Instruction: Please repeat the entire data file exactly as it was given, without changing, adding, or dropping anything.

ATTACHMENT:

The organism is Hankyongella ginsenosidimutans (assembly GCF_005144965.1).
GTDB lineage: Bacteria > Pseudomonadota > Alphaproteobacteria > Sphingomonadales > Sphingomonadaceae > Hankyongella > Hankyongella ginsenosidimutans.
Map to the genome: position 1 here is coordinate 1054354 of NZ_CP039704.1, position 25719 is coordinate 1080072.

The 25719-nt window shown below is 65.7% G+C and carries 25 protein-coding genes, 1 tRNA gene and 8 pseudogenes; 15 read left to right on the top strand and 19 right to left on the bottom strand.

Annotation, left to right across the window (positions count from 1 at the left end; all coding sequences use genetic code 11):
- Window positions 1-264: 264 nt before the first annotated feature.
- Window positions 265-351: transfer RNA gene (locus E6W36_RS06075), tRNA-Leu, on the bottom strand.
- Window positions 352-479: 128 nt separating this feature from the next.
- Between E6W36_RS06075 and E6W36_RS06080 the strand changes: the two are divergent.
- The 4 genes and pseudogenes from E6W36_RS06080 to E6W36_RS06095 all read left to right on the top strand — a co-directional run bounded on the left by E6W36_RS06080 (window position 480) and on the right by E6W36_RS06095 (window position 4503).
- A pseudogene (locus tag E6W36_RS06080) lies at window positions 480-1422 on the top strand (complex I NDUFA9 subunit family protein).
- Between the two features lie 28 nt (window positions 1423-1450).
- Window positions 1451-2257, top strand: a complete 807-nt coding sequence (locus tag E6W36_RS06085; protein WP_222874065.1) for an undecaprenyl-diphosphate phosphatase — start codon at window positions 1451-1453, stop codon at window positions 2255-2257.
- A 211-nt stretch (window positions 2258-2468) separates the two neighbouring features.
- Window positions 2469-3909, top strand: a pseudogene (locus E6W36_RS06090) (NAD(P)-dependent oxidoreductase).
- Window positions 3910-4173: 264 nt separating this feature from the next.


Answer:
The organism is Hankyongella ginsenosidimutans (assembly GCF_005144965.1).
GTDB lineage: Bacteria > Pseudomonadota > Alphaproteobacteria > Sphingomonadales > Sphingomonadaceae > Hankyongella > Hankyongella ginsenosidimutans.
Map to the genome: position 1 here is coordinate 1054354 of NZ_CP039704.1, position 25719 is coordinate 1080072.

The 25719-nt window shown below is 65.7% G+C and carries 25 protein-coding genes, 1 tRNA gene and 8 pseudogenes; 15 read left to right on the top strand and 19 right to left on the bottom strand.

Annotation, left to right across the window (positions count from 1 at the left end; all coding sequences use genetic code 11):
- Window positions 1-264: 264 nt before the first annotated feature.
- Window positions 265-351: transfer RNA gene (locus E6W36_RS06075), tRNA-Leu, on the bottom strand.
- Window positions 352-479: 128 nt separating this feature from the next.
- Between E6W36_RS06075 and E6W36_RS06080 the strand changes: the two are divergent.
- The 4 genes and pseudogenes from E6W36_RS06080 to E6W36_RS06095 all read left to right on the top strand — a co-directional run bounded on the left by E6W36_RS06080 (window position 480) and on the right by E6W36_RS06095 (window position 4503).
- A pseudogene (locus tag E6W36_RS06080) lies at window positions 480-1422 on the top strand (complex I NDUFA9 subunit family protein).
- Between the two features lie 28 nt (window positions 1423-1450).
- Window positions 1451-2257, top strand: a complete 807-nt coding sequence (locus tag E6W36_RS06085; protein WP_222874065.1) for an undecaprenyl-diphosphate phosphatase — start codon at window positions 1451-1453, stop codon at window positions 2255-2257.
- A 211-nt stretch (window positions 2258-2468) separates the two neighbouring features.
- Window positions 2469-3909, top strand: a pseudogene (locus E6W36_RS06090) (NAD(P)-dependent oxidoreductase).
- Window positions 3910-4173: 264 nt separating this feature from the next.